********** ********** ********** **********

I thought of a parable as I read the statistics – and I think it came to me because it holds a truth I obviously needed to remember.

You've probably heard it before:

A group of people, while exploring a remote area, stumbled upon a forgotten tribe whose practice was to throw its ‘unwanted’ children over the side of a footbridge to the rocks and rapids of the river below.

Appalled, the outsiders immediately broke into small groups; one decided to do a ‘root cause analysis’ of the traditions leading to the practice; another started a feasibility project to design a soft sided dam downstream to catch the surviving children; a subgroup worked on details for funding the project; still another group vowed to join the tribe and ‘change the practice from within’.

While the groups were all meeting, one individual waded in and began pulling children out of the river, carrying them to the shore and safety.

When his friends noticed what he was doing, they began mocking him, saying “How can you possibly think you’re doing any good? You haven’t gathered enough information. You don’t know what the cause and effect of your approach will be.
The problem is huge.
You don’t really think you’re making a difference, do you?”

Looking down at the child in his arms, the man replied, “I made a difference to this one.”

Those of us who journey to the reservation, year after year, are not oblivious to the realities and obstacles that the people of the Lakota Nation face.

We know the laws of averages and probability - and they’re daunting.

But we go back because the law of Love tells a different story.

We go back because we don’t define ourselves by the numbers of walls we put up, nails we hammer, door knobs we install, trim we paint or trenches we dig.

We know that as long as we define ourselves only by these physical realities, we are doomed to see ourselves as failures.

As people of faith, we have been called instead to relationship; to love, to calling by name people who feel invisible and forgotten.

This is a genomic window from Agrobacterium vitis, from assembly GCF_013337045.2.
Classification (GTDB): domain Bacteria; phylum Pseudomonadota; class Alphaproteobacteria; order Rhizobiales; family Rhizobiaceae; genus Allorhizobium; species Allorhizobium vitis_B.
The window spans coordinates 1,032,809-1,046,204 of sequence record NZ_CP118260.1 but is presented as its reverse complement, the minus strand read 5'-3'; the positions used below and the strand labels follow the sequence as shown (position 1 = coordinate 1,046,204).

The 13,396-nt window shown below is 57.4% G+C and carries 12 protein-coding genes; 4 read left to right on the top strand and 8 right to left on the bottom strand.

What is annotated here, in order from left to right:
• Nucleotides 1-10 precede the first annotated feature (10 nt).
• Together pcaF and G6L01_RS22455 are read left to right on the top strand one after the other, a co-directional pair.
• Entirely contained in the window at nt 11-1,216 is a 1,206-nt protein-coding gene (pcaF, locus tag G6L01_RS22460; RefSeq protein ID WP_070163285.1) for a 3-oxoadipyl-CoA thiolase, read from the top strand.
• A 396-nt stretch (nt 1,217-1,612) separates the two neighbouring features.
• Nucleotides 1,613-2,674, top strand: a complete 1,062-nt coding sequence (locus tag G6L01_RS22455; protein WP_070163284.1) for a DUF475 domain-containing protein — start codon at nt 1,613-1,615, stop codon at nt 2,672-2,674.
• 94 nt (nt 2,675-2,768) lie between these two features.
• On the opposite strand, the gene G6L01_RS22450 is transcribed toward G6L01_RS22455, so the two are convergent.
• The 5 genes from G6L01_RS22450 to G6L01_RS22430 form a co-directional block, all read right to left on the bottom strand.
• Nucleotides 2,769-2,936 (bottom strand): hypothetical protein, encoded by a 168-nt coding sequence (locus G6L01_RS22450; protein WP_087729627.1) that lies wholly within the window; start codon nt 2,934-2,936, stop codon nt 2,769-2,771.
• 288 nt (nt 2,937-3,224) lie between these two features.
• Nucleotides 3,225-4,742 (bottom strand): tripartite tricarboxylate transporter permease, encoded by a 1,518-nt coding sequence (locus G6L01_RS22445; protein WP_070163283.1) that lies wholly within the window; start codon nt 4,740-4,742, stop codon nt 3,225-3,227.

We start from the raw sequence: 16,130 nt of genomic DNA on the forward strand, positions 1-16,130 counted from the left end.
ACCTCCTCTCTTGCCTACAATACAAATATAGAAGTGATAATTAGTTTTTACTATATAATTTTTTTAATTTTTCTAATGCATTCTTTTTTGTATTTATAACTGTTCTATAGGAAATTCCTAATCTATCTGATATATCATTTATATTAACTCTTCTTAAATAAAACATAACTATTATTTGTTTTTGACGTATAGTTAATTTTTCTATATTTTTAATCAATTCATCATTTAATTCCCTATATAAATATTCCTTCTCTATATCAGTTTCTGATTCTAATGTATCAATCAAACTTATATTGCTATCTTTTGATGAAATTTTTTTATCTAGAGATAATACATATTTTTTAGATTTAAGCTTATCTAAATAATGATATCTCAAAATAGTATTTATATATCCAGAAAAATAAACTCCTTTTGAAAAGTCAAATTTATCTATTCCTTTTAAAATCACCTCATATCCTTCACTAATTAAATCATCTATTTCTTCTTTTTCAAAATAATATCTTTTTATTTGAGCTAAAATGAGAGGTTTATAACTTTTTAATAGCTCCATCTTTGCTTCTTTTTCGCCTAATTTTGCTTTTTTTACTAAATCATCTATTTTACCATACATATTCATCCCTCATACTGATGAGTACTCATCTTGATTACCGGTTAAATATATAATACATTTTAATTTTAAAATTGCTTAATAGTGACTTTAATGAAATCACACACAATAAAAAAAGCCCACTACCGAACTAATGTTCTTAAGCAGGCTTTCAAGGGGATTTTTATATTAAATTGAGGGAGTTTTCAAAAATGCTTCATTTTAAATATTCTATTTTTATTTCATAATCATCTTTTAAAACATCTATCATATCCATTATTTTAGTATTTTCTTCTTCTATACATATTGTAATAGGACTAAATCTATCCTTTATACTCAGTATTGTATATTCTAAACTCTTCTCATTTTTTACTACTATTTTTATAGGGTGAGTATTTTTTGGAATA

We have been given the privilege of knowing people on the reservation and allowing ourselves to be known and blessed by their presence in our lives, through working side by side, sharing meals, fellowship and conversations that go far beyond the superficial.

We will not change statistics…hardship, illness, pain and death will come for us all.
But when they do, we will know that we matter to each other; that we don’t stand alone; that our small lives and efforts have made a difference ‘to this one’...
...and to this one...and to this one…and to this one…
And, for today, that feels like the only reality that matters.

Friday, June 3, 2011

Gone yesterday - hair today!

I used to color my hair.

For more than 4 decades, every few weeks, I would pick a color in a box and experiment.
In March of this year, there was a decidedly red hue.

Then, for St Baldricks...it was gone.

No awkward growing out the roots; no more guess work.
Clean slate.
I was starting over.

And, for a short time, I was convinced the curly hair I had struggled against all my life was gone too.
I was sure it was going to be dark and straight - - think Demi in 'Ghost' (OK, so all those color chemicals made me delusional!)

What a difference a few weeks make...
the curl is back -

and the color doesn't come close to any I've picked out in 40 years!

But, to be honest, I LOVE it!


Thursday, June 2, 2011

Jefferson Barracks

I did something on Memorial Day that I've never done before - I actually thought about the men and women who have died for this country.

I went to a National Cemetry that's 15 miles, and a world away, from my house.
I went for a photo op. Hey, I'm not proud of the motivation, just being honest.
And what I saw, and felt, while I was there were equal parts admiration, horror, sadness and revulsion.


331 acres filled with white marble headstones and a 'sameness' that is both soothing and numbing at the same time.

Row after row, up hill and down...a never ceasing parade.

I kept thinking what a powerful symbol this was of how things should be:
all divisions - of rank, gender, race, income, religion, relationship status - obliterated; reducing us to essential sameness - our common humanity - with death our common destination.

For me though, there is also something inherently wrong with a nation that keeps sending its young, its future, off to die in military interventions.

I appreciate that diplomacy, and believing in peace, has a steep learning curve for every generation, but we'd better start finding other solutions...
there are simply too many out here already.